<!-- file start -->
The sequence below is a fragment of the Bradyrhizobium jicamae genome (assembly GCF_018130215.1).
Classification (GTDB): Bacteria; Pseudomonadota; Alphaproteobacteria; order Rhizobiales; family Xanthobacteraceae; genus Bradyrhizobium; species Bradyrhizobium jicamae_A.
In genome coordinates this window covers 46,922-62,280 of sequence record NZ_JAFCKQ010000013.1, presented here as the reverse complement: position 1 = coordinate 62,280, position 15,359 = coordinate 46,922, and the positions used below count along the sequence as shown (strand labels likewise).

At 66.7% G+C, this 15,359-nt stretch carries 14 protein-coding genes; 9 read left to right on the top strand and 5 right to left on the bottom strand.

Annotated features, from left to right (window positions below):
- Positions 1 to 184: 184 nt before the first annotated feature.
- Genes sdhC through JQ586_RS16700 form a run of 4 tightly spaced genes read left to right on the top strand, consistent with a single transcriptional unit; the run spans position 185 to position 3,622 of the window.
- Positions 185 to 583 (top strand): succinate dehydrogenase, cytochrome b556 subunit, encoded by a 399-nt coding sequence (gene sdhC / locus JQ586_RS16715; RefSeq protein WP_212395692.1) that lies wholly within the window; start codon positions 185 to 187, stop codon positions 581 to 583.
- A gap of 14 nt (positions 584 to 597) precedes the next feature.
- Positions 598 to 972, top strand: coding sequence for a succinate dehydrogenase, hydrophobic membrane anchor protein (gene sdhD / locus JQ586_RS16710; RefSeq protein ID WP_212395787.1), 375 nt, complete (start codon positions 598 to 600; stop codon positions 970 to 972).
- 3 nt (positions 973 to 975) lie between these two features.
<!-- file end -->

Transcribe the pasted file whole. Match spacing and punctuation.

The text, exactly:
The sequence below is a fragment of the Bradyrhizobium jicamae genome (assembly GCF_018130215.1).
Classification (GTDB): Bacteria; Pseudomonadota; Alphaproteobacteria; order Rhizobiales; family Xanthobacteraceae; genus Bradyrhizobium; species Bradyrhizobium jicamae_A.
In genome coordinates this window covers 46,922-62,280 of sequence record NZ_JAFCKQ010000013.1, presented here as the reverse complement: position 1 = coordinate 62,280, position 15,359 = coordinate 46,922, and the positions used below count along the sequence as shown (strand labels likewise).

At 66.7% G+C, this 15,359-nt stretch carries 14 protein-coding genes; 9 read left to right on the top strand and 5 right to left on the bottom strand.

Annotated features, from left to right (window positions below):
- Positions 1 to 184: 184 nt before the first annotated feature.
- Genes sdhC through JQ586_RS16700 form a run of 4 tightly spaced genes read left to right on the top strand, consistent with a single transcriptional unit; the run spans position 185 to position 3,622 of the window.
- Positions 185 to 583 (top strand): succinate dehydrogenase, cytochrome b556 subunit, encoded by a 399-nt coding sequence (gene sdhC / locus JQ586_RS16715; RefSeq protein WP_212395692.1) that lies wholly within the window; start codon positions 185 to 187, stop codon positions 581 to 583.
- A gap of 14 nt (positions 584 to 597) precedes the next feature.
- Positions 598 to 972, top strand: coding sequence for a succinate dehydrogenase, hydrophobic membrane anchor protein (gene sdhD / locus JQ586_RS16710; RefSeq protein ID WP_212395787.1), 375 nt, complete (start codon positions 598 to 600; stop codon positions 970 to 972).
- 3 nt (positions 973 to 975) lie between these two features.